When our morning began with a young sealion hurtling down the beach towards us, like a puppy who has just been let off the leash, we knew it was going to be a good week.
Aboard Calypso Star, we donned our wetsuits and got ready to jump in. The clear blue shallows of Grindal Island are home to a colony of Australian Sealions – our only endemic pinniped. Sadly, they are an endangered species, having been slow to recover from seal-hunting practices, and now susceptible to be caught in gill-nets used by commercial fisheries.
However, there was NOTHING sad about meeting these animals! They seemed like the happiest, friendliest, and most playful of creatures, who instantly welcomed us into their world. As soon as we jumped into the water, we were like their new shiny toy, something fun to zoom circles around and boop with their whiskery snouts.
Then sometimes they would just stop, sit still on the sea-floor, and stare up at us with their enormous round eyes. If they were using their cuteness-superpowers on us, it worked. We are under their spell, completely in love with these animals forever.
After an hour and twenty minutes steam aboard Calypso Star, we arrived at the Neptune Islands. Now, the mood was different. We were in great white shark territory. It is abnormal for us to stand aboard a dive boat and hope to see that dark shadow come towards us, or a triangular fin break the surface, but everything was different here…. there was definitely a moment where I felt like we were “not in Kansas anymore”.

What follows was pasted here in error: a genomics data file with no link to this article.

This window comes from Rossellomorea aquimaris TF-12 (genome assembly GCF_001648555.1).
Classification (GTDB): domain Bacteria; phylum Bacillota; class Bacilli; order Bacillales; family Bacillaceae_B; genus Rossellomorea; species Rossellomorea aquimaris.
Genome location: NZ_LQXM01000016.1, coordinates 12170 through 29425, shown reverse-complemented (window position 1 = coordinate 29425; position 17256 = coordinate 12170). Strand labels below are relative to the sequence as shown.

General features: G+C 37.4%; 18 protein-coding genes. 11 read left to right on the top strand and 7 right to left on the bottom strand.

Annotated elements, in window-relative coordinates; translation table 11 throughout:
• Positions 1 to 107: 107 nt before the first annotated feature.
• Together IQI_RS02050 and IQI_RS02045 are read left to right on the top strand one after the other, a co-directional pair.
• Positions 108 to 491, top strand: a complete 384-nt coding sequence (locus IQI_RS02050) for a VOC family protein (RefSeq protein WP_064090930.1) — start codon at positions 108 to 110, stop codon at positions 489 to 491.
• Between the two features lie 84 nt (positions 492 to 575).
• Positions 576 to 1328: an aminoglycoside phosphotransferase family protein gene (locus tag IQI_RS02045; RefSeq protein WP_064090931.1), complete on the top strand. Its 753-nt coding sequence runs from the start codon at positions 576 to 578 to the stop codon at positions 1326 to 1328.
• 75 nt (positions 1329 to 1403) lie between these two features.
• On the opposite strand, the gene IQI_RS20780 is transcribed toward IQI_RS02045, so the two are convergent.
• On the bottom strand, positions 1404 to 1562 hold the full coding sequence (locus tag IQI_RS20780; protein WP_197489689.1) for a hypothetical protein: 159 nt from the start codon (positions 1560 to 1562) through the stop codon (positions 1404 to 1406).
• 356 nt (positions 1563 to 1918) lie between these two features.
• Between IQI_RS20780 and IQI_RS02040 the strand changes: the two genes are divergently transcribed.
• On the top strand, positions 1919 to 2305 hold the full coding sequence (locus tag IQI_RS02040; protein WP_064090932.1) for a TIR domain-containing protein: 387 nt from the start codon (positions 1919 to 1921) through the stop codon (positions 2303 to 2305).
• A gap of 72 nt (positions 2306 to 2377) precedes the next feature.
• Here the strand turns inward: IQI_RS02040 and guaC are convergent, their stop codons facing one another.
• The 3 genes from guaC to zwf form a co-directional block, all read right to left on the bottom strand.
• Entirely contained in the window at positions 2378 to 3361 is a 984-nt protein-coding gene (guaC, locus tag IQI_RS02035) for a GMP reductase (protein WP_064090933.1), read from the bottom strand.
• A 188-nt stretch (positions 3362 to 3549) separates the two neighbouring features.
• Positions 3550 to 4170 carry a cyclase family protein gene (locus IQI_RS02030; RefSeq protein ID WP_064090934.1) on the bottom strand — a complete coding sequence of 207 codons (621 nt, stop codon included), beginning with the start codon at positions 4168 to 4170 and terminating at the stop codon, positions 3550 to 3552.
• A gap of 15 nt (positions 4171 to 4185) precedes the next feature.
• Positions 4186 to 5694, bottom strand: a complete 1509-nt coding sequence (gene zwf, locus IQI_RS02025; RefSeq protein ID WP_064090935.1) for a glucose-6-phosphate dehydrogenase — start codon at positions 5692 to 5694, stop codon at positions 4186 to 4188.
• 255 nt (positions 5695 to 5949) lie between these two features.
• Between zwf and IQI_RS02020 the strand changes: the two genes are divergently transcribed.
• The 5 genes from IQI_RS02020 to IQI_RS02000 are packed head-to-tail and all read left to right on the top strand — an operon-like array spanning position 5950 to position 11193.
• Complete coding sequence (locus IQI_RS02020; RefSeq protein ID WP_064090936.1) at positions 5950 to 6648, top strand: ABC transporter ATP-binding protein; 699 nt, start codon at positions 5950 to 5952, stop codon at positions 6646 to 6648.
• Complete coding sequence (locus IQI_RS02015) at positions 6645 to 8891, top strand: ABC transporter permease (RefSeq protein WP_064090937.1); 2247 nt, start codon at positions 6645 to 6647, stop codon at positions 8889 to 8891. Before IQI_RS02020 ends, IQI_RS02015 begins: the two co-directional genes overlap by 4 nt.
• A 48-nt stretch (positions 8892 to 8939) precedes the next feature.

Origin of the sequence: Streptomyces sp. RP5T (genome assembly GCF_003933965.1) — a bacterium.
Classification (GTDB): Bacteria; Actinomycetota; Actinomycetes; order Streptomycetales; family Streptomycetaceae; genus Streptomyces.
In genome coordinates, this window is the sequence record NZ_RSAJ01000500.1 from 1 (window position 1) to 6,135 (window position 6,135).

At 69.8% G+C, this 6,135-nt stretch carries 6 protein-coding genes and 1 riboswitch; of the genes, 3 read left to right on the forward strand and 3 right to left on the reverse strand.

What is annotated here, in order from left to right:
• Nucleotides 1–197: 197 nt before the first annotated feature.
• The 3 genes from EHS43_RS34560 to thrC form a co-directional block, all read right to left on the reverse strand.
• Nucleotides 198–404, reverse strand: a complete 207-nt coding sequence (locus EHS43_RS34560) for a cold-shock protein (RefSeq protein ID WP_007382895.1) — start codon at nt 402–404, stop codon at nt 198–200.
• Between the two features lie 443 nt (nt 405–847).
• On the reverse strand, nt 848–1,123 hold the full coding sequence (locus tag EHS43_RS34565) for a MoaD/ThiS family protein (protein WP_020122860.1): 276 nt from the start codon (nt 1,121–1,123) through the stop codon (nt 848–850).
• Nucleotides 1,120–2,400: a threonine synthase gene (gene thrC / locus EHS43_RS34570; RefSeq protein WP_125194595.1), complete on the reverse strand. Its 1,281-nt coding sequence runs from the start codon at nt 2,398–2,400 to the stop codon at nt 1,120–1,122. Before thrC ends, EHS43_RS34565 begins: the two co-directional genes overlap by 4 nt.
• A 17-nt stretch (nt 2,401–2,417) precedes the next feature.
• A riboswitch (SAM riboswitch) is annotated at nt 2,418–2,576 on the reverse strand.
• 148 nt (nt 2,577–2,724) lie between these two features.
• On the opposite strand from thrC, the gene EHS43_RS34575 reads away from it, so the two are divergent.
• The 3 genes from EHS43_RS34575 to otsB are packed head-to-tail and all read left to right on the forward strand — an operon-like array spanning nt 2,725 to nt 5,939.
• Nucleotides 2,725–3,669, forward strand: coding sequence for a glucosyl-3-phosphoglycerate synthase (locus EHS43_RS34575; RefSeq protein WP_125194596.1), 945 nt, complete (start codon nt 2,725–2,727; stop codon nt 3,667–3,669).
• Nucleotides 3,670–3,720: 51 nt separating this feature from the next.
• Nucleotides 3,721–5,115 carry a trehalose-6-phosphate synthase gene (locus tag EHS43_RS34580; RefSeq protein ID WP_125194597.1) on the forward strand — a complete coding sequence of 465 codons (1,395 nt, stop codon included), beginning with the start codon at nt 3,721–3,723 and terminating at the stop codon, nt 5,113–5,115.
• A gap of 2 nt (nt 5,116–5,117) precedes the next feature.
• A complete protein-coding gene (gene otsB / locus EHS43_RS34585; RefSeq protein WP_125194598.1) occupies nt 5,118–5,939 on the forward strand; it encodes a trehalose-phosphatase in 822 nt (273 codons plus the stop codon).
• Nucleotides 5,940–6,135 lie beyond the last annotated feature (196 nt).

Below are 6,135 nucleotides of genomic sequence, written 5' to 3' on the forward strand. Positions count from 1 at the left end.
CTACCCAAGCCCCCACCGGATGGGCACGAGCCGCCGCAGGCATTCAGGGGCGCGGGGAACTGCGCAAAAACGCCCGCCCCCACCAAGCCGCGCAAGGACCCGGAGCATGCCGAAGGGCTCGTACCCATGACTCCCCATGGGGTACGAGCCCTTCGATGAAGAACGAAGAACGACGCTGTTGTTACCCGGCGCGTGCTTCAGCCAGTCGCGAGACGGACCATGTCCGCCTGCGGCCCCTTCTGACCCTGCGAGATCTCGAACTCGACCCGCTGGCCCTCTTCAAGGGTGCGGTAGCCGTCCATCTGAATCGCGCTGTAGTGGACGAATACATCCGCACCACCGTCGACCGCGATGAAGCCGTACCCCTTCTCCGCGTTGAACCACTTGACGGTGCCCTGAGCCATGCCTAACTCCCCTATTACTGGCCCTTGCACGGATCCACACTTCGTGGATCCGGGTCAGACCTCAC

Being able to see a great white shark up close, but from within the safety of a secure cage, let us explore the fascination, awe, and respect, we have for these predators, without experiencing the fear and “fight or flight” response we would have in other circumstances.
Each day brought different sharks, different moods, personalities, behaviours, and different lessons about great white sharks. There were things we could never truly appreciate about these animals without seeing them in person, like how they are formidable hunters, but they can also be curious, cautious and even scared. The whole time, we really felt lucky to be in the company of greatness.
For anyone reading this who is scared of the ocean because of sharks, please bear in mind that, at the best of times, it can be very hard to find a shark! Even the mighty great white is listed as vulnerable on the IUCN red list. We encourage you, once this lockdown is over, to put on a snorkel and mask, and get into the ocean with a friend, somewhere shallow and safe. You might soon realise that the only thing waiting for you is adventure!